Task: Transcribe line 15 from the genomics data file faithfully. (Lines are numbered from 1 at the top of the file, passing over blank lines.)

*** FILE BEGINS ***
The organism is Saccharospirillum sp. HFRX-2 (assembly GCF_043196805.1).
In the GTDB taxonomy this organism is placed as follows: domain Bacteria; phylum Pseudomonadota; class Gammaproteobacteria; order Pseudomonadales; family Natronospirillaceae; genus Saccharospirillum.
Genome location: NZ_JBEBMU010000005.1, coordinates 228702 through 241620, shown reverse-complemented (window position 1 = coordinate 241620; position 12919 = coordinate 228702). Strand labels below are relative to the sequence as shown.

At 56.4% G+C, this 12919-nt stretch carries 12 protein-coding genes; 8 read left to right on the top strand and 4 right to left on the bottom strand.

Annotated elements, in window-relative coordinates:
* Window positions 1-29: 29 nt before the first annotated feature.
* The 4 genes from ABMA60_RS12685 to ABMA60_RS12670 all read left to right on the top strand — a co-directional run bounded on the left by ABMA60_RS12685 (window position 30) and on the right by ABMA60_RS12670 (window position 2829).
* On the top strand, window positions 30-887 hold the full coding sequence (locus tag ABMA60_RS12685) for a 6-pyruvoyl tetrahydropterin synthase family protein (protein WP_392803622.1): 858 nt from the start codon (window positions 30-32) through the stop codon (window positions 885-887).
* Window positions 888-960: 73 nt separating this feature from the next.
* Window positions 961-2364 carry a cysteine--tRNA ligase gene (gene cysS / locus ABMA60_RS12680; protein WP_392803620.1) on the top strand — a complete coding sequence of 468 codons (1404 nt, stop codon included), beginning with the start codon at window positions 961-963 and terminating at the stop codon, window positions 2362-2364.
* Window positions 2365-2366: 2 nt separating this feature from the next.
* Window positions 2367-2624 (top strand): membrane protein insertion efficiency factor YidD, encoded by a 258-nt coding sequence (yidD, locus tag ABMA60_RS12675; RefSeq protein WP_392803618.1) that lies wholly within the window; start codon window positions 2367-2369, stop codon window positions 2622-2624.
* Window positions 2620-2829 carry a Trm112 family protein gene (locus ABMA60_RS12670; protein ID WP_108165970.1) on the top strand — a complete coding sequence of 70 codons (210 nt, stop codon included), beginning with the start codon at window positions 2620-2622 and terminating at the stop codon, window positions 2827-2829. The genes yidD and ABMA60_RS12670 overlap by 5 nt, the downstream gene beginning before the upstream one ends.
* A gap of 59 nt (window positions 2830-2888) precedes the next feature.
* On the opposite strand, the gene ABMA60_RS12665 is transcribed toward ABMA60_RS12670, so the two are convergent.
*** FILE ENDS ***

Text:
* On the opposite strand, the gene ABMA60_RS12665 is transcribed toward ABMA60_RS12670, so the two are convergent.